Ahead of Executive Actions, Here’s How Most Americans Stand on Gun Control
On Tuesday, President Barack Obama will unveil new executive actions to tighten gun control measures in the hopes to curb some of the nation’s gun violence. Early reports indicate the moves will look to expand background checks for more firearm purchases, as well as enhance law enforcement of some of the nation’s current gun laws, as well as focus on better access to mental health care. Since last weekend when reports began circulating Obama was ready to take some executive action on gun control, opponents of stricter gun laws have worried the President might overstep and trample the rights of responsible gun owners.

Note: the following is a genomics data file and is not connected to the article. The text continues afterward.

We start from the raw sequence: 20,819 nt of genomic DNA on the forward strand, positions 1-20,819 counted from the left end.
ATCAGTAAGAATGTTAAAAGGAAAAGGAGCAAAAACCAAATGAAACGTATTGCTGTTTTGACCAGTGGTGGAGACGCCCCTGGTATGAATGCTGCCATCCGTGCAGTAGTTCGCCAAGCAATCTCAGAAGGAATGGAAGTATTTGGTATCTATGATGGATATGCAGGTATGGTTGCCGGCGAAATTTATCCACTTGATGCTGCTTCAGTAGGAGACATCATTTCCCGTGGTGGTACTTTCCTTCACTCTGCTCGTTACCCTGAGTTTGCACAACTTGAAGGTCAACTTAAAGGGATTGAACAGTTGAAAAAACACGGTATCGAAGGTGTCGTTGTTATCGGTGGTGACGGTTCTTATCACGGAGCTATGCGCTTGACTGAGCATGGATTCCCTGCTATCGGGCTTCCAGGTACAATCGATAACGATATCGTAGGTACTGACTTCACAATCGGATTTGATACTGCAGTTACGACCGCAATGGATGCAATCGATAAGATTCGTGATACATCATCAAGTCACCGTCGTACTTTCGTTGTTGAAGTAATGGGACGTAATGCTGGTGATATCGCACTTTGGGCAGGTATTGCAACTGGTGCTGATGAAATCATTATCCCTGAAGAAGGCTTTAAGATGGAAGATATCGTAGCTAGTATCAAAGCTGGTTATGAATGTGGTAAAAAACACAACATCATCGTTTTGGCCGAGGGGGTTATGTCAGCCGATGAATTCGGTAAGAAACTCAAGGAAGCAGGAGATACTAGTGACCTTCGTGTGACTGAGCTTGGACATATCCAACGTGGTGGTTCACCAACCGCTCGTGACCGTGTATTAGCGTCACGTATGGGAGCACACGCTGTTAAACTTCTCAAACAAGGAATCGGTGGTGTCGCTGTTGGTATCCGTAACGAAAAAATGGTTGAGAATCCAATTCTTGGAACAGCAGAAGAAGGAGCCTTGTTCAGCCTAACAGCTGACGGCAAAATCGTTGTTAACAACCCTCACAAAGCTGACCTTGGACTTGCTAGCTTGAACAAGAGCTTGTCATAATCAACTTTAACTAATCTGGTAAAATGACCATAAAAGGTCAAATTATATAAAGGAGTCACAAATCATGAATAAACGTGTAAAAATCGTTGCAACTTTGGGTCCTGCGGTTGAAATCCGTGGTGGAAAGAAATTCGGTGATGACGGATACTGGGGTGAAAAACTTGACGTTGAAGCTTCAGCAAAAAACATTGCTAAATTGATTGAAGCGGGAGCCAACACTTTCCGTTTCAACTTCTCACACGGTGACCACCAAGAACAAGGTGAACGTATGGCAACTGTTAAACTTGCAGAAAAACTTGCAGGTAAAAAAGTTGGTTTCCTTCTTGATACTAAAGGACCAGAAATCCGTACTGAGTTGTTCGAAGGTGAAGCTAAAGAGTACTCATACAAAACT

But while opponents of these executive actions – or really any gun laws in general – decry the President’s new rules, polling data indicates these actions are aligned with the vast majority of Americans when it comes to gun control, even some of the millions of gun owners nationwide. When it comes to overall gun control, the nation is heavily divided on the issue. According to the Pew Research Center in July 2015, 50% of Americans believe it is “more important to control gun ownership” than it is to “protect the right of Americans to own guns.” 47% believe the right to own is more important than controlling gun ownership. But when it comes to “specific ideas for restrictions, most [gun owners] are in favor,” wrote the Washington Post. In regards to stricter gun control on the sale of firearms – such as the President is proposing – 55% of Americans in an October 19 Gallup poll said they believe laws should be more strict than they are now. While Democrats and Independents generally fuel the push for stronger gun control, the Gallup survey found 36% of gun owners favored more strict laws. While it’s still a minority, that number was up 6% from 2014. Tuesday’s actions by the President will focus on unlicensed dealers who buy and sell guns at gun shows, flea markets, and online, but will not fully address the supposed “gun show loophole” that allows some sellers to evade the criminal background check required at brick-and-mortar stores, USA Today reported. When it comes to new expansions on background checks, Mr. Obama’s executive actions are still less than what most Americans want to see. In October, the Washington Post covered research from John Hopkins University, published online in Preventive Medicine, where the school found that “85 percent of gun owners said there should be background checks for every individual seeking to buy a gun, regardless of who wants to sell the weapon or where the transaction takes place.” Those findings mirror similar numbers from July 2015 that found 88% of Americans were in favor of expanding background checks, including 79% of Republicans, The Hill reported. President Obama will not make every purchase subject to a background check, but is taking steps to more closely align with how Americans want to see the nation’s gun laws enforced.
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